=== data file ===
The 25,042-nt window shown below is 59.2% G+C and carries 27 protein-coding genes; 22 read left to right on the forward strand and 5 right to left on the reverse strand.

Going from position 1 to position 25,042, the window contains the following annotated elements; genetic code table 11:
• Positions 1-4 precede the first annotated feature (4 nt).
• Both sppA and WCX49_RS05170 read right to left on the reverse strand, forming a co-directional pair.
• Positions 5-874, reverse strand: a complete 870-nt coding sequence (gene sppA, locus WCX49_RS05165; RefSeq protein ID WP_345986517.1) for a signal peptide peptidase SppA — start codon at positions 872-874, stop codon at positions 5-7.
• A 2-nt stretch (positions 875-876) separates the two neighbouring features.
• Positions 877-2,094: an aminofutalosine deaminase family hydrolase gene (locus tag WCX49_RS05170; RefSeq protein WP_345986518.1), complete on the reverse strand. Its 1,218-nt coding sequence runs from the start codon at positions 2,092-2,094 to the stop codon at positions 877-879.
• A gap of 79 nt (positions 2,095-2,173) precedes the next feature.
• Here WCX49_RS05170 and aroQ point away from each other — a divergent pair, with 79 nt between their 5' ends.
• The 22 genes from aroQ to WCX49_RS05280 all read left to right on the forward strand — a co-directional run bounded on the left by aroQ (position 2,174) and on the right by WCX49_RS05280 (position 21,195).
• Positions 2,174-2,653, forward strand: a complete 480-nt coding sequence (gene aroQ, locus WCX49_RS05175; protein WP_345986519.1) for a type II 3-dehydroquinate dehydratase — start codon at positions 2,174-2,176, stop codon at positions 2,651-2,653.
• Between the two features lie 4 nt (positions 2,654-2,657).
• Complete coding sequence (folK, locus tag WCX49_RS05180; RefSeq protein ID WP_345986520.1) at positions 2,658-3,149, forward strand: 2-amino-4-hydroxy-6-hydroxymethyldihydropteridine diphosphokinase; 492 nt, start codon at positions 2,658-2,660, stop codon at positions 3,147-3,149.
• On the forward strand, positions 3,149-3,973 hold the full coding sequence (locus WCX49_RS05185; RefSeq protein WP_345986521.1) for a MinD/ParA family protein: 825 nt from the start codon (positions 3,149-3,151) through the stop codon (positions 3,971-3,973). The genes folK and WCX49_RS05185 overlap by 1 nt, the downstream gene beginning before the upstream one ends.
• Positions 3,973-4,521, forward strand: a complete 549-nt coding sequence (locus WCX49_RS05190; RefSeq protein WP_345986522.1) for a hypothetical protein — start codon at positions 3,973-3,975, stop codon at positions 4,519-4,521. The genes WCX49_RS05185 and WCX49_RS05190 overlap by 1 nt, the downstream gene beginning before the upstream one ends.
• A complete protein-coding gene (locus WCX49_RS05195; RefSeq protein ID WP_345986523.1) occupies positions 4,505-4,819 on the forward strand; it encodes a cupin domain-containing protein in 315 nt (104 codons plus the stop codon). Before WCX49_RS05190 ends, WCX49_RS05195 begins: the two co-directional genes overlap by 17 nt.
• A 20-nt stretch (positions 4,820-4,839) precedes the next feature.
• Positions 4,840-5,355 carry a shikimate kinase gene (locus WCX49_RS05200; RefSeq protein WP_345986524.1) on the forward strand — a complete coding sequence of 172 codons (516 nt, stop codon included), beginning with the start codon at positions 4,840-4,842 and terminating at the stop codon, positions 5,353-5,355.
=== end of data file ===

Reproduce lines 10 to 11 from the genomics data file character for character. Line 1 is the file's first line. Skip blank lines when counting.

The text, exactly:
• The 22 genes from aroQ to WCX49_RS05280 all read left to right on the forward strand — a co-directional run bounded on the left by aroQ (position 2,174) and on the right by WCX49_RS05280 (position 21,195).
• Positions 2,174-2,653, forward strand: a complete 480-nt coding sequence (gene aroQ, locus WCX49_RS05175; protein WP_345986519.1) for a type II 3-dehydroquinate dehydratase — start codon at positions 2,174-2,176, stop codon at positions 2,651-2,653.